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The Science Behind Lake Norman's Fish Kills

Fish kills have become an annual problem at Lake Norman. Since 2004, Wildlife officials have reported frequent large kills of striped bass, or stripers, a popular species with fishermen. So far this year, they've counted over 800. To find out more about the biology behind these kills, WFAE's Duncan McFadyen called Lawrence Dorsey. He's the District 6 Fisheries Biologist for the North Carolina Wildlife Resources Commission.

MCFADYEN: So what is it about striped bass that makes them so attractive to fishermen? What makes them worth stocking?

DORSEY: Well, they're an open-water game fish that school. They fight very hard. They do have the potential in some situations to get a large size, and they're just another component of the fishery that's a little different from largemouth bass or crappy or catfish. That's really what provides that attraction---that open water nature that makes them a different species to go after. And as I said, they have a good ability to fight and provide a good angling experience that way.

MCFADYEN: And they can't reproduce in the lake?

DORSEY: That's correct. They actually do attempt to reproduce. But the eggs of striped bass need to be suspended in a current over about a 72 hour period. Because Lake Norman is impounded, those eggs are produced but they don't become viable; they can't be suspended because the water does not flow there. The [Catawba river] water becomes stagnant as it becomes a reservoir.

MCFADYEN: So how long have these kills been going on, and what's causing them?

DORSEY: We've really seen the kills on a frequent basis since 2004. And the root of the problem is a combination of a pocket of oxygen that's dissolving over times which has been occurring for quite a while. But the new variable that's probably driving the kills is there's a new fish species that's been introduced: river herring---an unauthorized introduction, they were not introduced by the Wildlife Commission--- that seem to congregate in this pocket of oxygen at the bottom of the water. Striped bass, who are naturally attracted to this forage fish, go down into this area and as this area, which over time dissolves and concentrates, the stripers are trapped and ultimately run out of oxygen and die.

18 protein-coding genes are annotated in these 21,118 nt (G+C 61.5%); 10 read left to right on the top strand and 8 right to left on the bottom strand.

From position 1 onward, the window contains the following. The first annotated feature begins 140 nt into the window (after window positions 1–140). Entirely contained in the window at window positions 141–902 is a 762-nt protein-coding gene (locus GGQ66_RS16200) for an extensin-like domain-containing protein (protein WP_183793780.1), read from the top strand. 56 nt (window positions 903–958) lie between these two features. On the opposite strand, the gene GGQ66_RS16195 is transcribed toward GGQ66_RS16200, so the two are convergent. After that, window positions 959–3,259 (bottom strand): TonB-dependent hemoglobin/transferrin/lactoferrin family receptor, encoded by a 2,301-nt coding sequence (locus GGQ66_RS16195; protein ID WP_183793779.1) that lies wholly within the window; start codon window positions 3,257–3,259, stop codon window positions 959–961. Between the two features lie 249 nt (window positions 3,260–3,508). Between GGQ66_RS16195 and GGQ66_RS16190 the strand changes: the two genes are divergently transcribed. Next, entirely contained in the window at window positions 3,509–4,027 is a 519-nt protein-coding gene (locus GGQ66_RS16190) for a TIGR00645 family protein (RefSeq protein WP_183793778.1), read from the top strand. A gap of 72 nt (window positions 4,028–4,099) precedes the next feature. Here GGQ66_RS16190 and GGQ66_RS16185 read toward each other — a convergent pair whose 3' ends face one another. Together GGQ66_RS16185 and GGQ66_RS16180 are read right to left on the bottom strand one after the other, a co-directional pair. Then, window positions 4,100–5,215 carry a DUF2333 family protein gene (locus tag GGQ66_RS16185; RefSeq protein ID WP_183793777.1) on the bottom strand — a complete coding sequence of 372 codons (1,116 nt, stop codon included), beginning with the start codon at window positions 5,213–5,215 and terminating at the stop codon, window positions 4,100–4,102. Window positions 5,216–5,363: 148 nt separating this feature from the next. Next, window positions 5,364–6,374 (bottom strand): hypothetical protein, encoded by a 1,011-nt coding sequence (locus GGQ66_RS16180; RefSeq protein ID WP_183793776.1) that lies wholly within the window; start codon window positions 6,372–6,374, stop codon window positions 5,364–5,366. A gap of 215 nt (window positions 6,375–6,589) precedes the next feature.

MCFADYEN: What is a solution to this problem?

DORSEY: Hybrid striped bass are one avenue that we can consider going down and it's probably one that we're looking at right now. Hybrid striped bass are a combination between white bass and striped bass. The thinking there is that these fish may do better because they may have a little less strict temperature and oxygen requirements. But it's not one that we're ready to do right now, because there are other factors such as downstream escapement---what they might do downstream. There are several factors we're considering but we're certainly looking at that as an option to put into Lake Norman in addition to or instead of striped bass.

MCFADYEN: Do you have any plans to stop stocking striped bass in Lake Norman?

DORSEY: There are no plans now. We actually do our stocking in june of every eyar and we did our normal stocking of striped bass just a couple of months ago.

MCFADYEN: Are there any other fish you have to stock?

DORSEY: Not as a rule. Most fisheries and reservoirs across the state are self-sustaining and so they don't' require any supplemental stocking. As I mentioned earlier with striped bass, they're in a different category because they don't' reproduce and without a stocking from our agency there wouldn't be striped bass in our reservoirs.